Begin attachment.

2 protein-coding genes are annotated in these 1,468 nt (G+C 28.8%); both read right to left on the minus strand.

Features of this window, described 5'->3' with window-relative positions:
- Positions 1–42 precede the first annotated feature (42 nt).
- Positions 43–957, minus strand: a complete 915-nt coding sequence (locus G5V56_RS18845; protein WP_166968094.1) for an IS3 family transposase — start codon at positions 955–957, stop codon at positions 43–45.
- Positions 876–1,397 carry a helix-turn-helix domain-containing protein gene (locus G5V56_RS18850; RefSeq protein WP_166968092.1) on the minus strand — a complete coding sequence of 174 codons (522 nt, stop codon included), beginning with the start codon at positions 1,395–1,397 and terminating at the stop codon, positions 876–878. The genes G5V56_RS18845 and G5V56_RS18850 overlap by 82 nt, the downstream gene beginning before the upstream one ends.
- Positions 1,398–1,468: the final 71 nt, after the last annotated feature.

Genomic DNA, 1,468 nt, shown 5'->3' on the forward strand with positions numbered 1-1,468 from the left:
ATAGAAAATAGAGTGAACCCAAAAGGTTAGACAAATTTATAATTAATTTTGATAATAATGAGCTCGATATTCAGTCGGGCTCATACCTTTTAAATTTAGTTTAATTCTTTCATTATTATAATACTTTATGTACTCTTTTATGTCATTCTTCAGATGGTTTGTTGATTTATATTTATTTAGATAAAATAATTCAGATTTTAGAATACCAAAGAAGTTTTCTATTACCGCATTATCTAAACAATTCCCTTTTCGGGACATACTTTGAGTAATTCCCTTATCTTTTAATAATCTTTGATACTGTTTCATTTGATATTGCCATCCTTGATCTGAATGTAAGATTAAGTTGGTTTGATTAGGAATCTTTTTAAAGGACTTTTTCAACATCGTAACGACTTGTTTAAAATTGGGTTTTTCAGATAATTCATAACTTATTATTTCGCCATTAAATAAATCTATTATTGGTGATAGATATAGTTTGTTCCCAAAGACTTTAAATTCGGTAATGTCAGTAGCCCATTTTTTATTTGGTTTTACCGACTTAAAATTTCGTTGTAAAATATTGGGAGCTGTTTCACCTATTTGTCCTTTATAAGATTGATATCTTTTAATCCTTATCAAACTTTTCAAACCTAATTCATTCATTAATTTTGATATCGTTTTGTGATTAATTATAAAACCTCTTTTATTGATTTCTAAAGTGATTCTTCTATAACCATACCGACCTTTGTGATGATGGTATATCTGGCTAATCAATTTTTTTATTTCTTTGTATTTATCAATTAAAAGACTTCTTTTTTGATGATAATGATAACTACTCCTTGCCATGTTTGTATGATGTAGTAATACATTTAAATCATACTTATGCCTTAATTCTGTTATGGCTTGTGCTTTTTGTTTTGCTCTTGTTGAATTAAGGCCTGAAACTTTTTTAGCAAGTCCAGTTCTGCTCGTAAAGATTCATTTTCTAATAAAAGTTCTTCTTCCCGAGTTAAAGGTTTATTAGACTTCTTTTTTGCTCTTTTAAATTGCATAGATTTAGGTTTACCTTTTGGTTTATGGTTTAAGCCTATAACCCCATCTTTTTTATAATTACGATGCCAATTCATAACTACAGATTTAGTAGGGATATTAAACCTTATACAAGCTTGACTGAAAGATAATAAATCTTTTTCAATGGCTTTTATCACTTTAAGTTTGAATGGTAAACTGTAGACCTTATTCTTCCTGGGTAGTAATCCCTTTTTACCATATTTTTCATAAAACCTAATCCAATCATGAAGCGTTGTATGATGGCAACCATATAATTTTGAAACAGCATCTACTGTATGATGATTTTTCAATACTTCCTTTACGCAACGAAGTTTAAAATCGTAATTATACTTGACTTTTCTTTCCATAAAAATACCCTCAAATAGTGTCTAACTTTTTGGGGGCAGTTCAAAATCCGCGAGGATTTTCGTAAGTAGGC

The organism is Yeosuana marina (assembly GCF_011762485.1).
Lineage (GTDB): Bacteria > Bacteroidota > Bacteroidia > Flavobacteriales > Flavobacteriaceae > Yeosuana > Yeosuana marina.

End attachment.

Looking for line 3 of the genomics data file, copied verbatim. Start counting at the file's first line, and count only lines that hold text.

- Positions 1–42 precede the first annotated feature (42 nt).